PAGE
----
Cleaning Up

Oct. 23, 2015

Simply stated, the Natural Resources Defense Council, along with many scientists and industry experts, believes we are heading toward a water crisis, due in part to changing climate patterns, but also largely in response to pollution resulting from activities such as factory farming, industrial manufacturing, and fracking. Rapidly increasing demand from overpopulation is draining rivers and aquifers, degrading habitat, and threatening the quality of the diminishing quantity of water. “Dirty water is the world’s biggest health risk, and continues to threaten both quality of life and public health in the United States,” the group proclaims.

It’s been a concern for decades. In 1948 the Federal Water Pollution Control Act was instituted in order to protect the integrity of our nation’s waterways and wetlands, creating regulations regarding discharge of pollutants into water and establishing quality standards for surface waters. Known as the Clean Water Act (CWA), it was substantially rewritten in 1972. Amendments allowed EPA to implement pollution control programs that include setting wastewater standards.

More changes were made in 1977, but the CWA retained the basic goal of providing clean water by using the best available technology to eliminate the discharge of pollutants.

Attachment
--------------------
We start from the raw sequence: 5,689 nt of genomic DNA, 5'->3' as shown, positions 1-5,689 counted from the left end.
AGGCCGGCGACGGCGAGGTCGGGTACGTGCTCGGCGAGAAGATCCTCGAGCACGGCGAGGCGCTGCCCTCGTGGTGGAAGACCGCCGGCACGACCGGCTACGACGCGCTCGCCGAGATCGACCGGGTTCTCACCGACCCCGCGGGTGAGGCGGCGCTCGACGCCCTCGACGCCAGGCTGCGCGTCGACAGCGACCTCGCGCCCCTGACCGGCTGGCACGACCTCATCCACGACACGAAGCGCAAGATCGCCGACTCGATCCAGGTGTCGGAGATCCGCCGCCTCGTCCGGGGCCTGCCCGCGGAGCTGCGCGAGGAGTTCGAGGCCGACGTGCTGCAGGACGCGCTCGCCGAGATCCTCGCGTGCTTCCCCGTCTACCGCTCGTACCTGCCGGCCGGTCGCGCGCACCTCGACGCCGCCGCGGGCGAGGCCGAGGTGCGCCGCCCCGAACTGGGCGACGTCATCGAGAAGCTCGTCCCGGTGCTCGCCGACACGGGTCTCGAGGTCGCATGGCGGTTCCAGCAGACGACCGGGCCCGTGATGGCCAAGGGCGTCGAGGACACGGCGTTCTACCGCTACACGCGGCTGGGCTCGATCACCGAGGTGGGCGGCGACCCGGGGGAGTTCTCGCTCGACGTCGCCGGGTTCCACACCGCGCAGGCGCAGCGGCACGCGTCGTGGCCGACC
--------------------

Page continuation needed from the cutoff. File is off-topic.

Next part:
Clean Water, Clean Energy
“There’s been concern with organics [organic matter, nitrogen, phosphates] since the 1972 Clean Water Act,” says Dan Dair, technical manager for World Water Works Inc. (WWW), a leading designer and manufacturer of specialized process and wastewater treatment technologies. “Others are important now.”

What’s truly new, however, is that contaminant removal is done in different ways than it was in the 1970s, because, says Dair, “now energy is critical.” WWW’s Demon treatment system incorporates a biological process to remove nitrogen from wastewater and achieve deammonification in two steps: the partial nitritation of ammonia and the subsequent anaerobic oxidation of the residual ammonia by nitrite to nitrogen gas. The total nitrogen removal is accomplished using only a very small amount of oxygen. The typical oxygen requirement necessitates high energy consumption. Partial nitrification requires less oxygen compared with conventional nitrification, resulting in energy savings of up to 40%. “Now, we only nitrify what we can denitrify.”

Traditional nitrogen removal uses nitrification/denitrification and requires large amounts of energy (1.8–2.7 kWh per pound of nitrogen removed) and carbon to obtain low effluent nitrogen limits. Alkalinity is sometimes required to maintain an efficient system, while extra sludge is produced due to the use of a carbon source. Operational dissolved oxygen levels range from 1–2 milligrams per liter. Nitritation/denitritation represents a shortcut of the traditional process as nitrate is shunted. Therefore, less energy is needed, the carbon demand is reduced, and less sludge is produced.

Benefits over traditional systems make it ideal for municipal and industrial clients that have wastewater streams with high ammonia concentrations. Other major benefits include reductions in ammonia load to the main treatment process, reduced sludge handling volumes, and less greenhouse gas production.